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Does Exercise Really Help with Menstrual Cramps?

Does Exercise Really Help with Menstrual Cramps?

Menstrual cramps can range from minor discomfort to quite debilitating. Known by the medical term dysmenorrhea, cramps cause contractions and pressure in the belly, hips, lower back, and even the inner thighs. There are several ways to cope with dysmenorrhea: Over the counter pain medication, heated pads, and …exercise?

Most of us have heard this claim at some point: If you peel yourself off the couch and start moving, breaking a sweat will actually relieve some of the pain associated with menstruation. But let’s be honest: That’s the last thing most women want to do. Can exercise really help? Here’s what the research says.

A FitrWoman® Global Study Says…

Lace-up those tennis shoes. A 2019 global study that looked into the effect of exercise on period pain found that it has a hugely positive impact when it comes to menstrual cycle symptoms.

Researchers from St. Mary’s University partnered up with FitrWoman®, a period tracker app that helps women train in tune with their cycle. They analyzed responses from over 14,000 women from around the world using Strava (a running/cycling app). A whopping 78% of subjects reported that exercise reduced period pain.

In this study, the majority of subjects said that moderate-intensity exercise (categorized as ‘hard breathing, but able to hold a conversation) is most effective at combating symptoms. Think of A brisk walk, a yoga class, light cycling, or swimming.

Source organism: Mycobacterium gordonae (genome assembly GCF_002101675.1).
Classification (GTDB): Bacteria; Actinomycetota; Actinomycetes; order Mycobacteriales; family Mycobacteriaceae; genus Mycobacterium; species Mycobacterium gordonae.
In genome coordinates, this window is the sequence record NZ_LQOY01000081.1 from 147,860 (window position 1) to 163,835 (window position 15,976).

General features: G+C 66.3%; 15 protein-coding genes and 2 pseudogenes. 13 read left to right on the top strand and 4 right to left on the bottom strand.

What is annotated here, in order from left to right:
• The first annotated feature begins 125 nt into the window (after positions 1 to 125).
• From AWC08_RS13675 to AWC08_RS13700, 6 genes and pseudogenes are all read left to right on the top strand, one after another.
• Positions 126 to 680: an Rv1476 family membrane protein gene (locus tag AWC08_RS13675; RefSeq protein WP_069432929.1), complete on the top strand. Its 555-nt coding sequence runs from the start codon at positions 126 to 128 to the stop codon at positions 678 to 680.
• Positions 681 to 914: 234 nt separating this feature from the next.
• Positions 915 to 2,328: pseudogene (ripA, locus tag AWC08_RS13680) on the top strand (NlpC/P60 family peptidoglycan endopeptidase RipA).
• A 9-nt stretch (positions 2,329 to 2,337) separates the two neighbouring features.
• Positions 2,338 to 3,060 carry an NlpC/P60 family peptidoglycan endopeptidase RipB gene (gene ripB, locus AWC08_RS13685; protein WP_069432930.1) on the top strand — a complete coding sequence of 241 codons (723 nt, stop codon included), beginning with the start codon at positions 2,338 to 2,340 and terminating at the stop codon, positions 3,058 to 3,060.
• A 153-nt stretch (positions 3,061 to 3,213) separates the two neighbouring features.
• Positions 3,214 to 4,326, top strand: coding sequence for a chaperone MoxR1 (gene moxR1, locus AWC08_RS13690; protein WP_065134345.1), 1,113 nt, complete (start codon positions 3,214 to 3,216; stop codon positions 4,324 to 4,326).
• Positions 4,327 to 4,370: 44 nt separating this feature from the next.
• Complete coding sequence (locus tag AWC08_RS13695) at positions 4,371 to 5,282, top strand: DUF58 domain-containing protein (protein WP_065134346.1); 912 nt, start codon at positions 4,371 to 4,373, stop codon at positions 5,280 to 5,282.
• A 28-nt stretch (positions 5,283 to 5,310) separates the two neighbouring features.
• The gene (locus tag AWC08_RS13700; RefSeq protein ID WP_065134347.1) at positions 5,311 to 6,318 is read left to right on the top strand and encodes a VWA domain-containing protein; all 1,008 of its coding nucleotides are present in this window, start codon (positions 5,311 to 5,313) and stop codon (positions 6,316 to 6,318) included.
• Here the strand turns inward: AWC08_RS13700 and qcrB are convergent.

How does exercise decrease menstrual cramps?


Exercise relieves cramps because it helps release beta-endorphins, sometimes called “human morphine”. Exercise also produces analgesia [pain relief] and helps to burn the prostaglandins or chemicals released during menstruation that cause muscle contractions, much faster than at rest.

Aside from the biological processes that happen, exercising during your period has other benefits, too. It can help with water retention (feeling bloated) and improve your mood. Exercise also provides a boost of energy for the rest of the day.

While it’s natural to just want to lay in bed and watch Netflix all day as your uterus contracts, that can lead to fatigue that’s hard to shake off even after your period is over. It might be hard to get started, but once you get into a rhythm, you’ll feel more awake and alert. Give it a try; you may forget you were in pain in the first place!

Note: If your menstrual symptoms are so debilitating that they keep you from daily activities, or if your periods last longer than eight days consistently, contact your primary care provider or OB/GYN.